According to author Glenn Povey in his book Echoes: The Complete History of Pink Floyd, the band’s equipment for that tour was hauled in two forty-foot articulated trucks, with two drivers in each.  They would meet the road crew at the venue at ten in the morning, usually after driving all night.  The road crew, who traveled with the band, would be there when the truck arrived and then would begin setting up the equipment. Upon completing the setup at around four in the afternoon, the band would show up for their usual sound check.

On stage for this 1973 North American tour were: David Gilmour (vocals, guitar, synthesizers), Nick Mason (percussion, tape effects), Roger Waters (bass guitar, vocals, synthesizers, tape effects), Richard Wright (keyboards, vocals, synthesizers), Nawasa Chowder (backing vocals), Mary Ann Lindsey (backing vocals), Phyllis Lindsey (backing vocals), and Dick Parry (saxophone).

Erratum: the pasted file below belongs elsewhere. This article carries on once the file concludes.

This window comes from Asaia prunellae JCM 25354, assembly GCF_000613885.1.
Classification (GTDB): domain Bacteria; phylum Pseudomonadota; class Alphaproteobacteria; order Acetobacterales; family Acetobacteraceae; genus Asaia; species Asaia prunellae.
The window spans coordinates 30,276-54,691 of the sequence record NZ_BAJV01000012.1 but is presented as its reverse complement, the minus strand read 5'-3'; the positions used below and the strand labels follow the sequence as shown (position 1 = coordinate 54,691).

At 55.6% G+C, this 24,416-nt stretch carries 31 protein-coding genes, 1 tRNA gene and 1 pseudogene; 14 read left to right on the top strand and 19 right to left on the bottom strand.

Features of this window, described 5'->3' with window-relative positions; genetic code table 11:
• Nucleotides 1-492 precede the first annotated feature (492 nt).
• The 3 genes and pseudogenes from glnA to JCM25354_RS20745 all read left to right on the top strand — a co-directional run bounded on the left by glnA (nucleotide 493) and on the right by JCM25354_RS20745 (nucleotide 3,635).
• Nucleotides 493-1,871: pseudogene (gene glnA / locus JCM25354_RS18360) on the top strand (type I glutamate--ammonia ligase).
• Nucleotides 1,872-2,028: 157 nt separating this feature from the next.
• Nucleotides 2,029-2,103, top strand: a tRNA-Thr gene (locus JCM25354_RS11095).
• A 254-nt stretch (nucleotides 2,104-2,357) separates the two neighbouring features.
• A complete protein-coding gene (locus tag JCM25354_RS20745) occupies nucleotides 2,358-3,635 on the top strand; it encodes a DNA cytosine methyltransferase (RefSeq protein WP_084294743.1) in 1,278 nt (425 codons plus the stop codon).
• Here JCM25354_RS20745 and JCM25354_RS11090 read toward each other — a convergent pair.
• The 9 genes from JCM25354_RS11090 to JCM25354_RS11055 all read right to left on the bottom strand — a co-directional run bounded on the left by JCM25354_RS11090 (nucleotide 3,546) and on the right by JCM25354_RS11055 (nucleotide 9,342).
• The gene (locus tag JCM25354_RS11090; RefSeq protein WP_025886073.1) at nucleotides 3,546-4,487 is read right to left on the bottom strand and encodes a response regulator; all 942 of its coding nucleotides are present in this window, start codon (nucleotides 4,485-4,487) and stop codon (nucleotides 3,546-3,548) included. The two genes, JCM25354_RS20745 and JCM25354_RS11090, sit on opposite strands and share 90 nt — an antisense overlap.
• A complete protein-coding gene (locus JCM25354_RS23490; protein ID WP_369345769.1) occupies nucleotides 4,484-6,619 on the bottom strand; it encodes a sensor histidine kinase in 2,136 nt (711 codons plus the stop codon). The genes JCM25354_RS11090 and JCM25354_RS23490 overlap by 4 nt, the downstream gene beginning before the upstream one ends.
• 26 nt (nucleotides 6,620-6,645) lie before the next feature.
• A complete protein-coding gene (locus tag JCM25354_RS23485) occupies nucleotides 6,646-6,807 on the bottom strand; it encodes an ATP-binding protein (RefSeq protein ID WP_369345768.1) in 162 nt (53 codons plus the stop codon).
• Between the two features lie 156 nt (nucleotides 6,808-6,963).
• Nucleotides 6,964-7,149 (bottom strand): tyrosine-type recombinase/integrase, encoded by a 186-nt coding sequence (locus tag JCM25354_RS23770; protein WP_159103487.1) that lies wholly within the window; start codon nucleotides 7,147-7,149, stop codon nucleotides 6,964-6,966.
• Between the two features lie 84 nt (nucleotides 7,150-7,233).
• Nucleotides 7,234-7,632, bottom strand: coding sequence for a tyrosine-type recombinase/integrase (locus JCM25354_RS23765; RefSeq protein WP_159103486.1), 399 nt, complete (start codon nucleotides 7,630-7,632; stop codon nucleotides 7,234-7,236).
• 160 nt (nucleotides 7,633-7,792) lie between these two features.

Inside the Coliseum, music and lights were at full throttle.  Following Careful With That Ax, Eugene the band took a short intermission.  They returned to the stage and the lights dimmed as the opening sound effects of Speak To Me filled the arena from a massive quad sound system.  Floyd performed Dark Side of the Moon in its entirety, lasers blazing through the pink stage lights and into the upper regions of the hall.  Among the most impressive auditory effects, were the cash register and money-changing sounds that chased around the four massive speaker banks hung from the ceiling, all pointed toward the center.  The quad sound was mind-blowing as the introductory bass line segued in, followed by the other instruments and vocals.  Visually and aurally, that show was a peak experience, the intensity of which I had never witnessed before and have not witnessed since.